DCs expressing high levels of T-box expressed in T cells (Tbet) have been shown to induce TLS formation in murine models of colorectal cancer.[97–99] These engineered DCs (DC.Tbet) secrete high levels of IFNγ, TNF, and IL-36γ, the latter of which correlates with spontaneous TLS formation in colorectal cancer.[97–99,103] Relative to control DC, DC.Tbet expressed higher levels of CCL19, CCL21, and Ltα1β2 both in vivo and in vitro.[97–99] Vessel formation, B cell infiltration, and enrichment of Tbet-expressing CD4+ T cells were observed following DC.Tbet injection.[97–99] The presence of lymphoid aggregates resembling TLSs were detected by H&E in DC.Tbet-injected tumors, but GC-like organization was not achieved within this model.[97–99]
CAR-T cells expressing CCL19 and IL-7 have been developed to mimic the effects of FRCs on T cell zone generation in lymphoid structures such as TLSs. These CAR-T cells demonstrated efficacy against pancreatic cancer and lung cancer in an IL-7–dependent manner and induced the infiltration and colocalization of DCs and endogenous T cells within tumors. Further, these CAR-T cells induced differentiation of donor and host T cells into central memory cells, characteristic of T-cell differentiation associated with TLSs. A clinical trial is now underway testing CAR-T cells secreting IL-7 and CCL19, targeting glypican-3 or mesothelin, with encouraging reports (ClinicalTrials.gov Identifier: NCT03198546).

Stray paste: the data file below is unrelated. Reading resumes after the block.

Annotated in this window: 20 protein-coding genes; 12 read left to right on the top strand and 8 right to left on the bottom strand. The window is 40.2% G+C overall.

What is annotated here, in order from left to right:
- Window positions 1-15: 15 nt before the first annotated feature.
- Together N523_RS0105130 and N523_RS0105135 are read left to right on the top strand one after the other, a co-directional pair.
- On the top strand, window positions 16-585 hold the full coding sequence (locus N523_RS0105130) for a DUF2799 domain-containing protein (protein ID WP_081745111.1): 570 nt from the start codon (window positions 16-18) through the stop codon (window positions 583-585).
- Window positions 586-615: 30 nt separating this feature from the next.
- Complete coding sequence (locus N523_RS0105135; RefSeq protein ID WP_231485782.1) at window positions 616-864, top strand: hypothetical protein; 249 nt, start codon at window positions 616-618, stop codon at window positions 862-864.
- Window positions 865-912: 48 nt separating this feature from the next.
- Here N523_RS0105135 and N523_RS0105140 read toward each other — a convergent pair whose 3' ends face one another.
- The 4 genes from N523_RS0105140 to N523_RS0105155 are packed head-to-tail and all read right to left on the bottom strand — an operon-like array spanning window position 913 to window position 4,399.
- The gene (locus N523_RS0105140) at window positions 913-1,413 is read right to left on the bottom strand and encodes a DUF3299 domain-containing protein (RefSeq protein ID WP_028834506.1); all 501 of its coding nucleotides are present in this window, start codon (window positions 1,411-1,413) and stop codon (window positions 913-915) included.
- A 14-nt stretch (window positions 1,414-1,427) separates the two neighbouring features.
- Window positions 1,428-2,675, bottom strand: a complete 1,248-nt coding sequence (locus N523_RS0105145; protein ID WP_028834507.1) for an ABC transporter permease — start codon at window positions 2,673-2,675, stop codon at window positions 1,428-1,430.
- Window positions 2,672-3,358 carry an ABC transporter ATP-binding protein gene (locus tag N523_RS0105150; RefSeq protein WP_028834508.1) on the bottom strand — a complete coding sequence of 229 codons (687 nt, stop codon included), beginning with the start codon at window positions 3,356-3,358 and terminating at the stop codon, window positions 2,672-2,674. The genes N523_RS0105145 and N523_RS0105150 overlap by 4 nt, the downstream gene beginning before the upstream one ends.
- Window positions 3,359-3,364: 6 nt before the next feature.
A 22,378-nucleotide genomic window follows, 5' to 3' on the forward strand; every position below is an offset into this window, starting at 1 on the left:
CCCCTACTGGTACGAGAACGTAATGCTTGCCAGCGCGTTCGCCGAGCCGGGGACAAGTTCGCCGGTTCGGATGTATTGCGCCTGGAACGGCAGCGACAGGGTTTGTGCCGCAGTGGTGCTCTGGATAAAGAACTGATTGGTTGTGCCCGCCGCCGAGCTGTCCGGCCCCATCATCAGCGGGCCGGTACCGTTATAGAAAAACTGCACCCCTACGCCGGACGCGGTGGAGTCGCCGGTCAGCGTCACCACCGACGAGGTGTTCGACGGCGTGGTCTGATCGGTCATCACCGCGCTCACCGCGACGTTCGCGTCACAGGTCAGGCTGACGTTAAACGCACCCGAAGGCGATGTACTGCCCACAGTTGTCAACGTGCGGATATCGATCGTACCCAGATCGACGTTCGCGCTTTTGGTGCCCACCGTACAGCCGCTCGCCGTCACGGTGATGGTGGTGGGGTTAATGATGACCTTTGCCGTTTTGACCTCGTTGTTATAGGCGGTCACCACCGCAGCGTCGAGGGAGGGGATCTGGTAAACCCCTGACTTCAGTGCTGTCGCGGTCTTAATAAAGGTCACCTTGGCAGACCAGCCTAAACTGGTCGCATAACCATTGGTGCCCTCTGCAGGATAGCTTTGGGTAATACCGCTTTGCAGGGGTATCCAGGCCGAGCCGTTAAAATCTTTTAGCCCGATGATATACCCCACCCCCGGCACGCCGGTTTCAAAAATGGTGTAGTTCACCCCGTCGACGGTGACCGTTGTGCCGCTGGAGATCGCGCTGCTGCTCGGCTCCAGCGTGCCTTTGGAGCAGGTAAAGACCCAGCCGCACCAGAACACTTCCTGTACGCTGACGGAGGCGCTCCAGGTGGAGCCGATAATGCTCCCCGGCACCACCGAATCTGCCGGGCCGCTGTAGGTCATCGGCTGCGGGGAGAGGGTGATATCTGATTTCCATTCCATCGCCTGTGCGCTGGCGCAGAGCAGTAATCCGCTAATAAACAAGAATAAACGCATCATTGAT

Additional strategies, including the concurrent administration of cellular therapies and cytokine-based therapies such as NT-I7, are also being explored. A clinical trial testing the combination of systemic NT-I7 administration after CD19-directed CAR-T cell administration in diffuse-large B cell lymphoma (ClinicalTrials.gov Identifier: NCT05075603) is currently underway. However, the relationship between cellular therapies and TLSs is still poorly understood. As these therapies progress in clinical settings, every effort should be made to understand how infused cellular products stimulate TLS formation or interact with preexisting TLSs.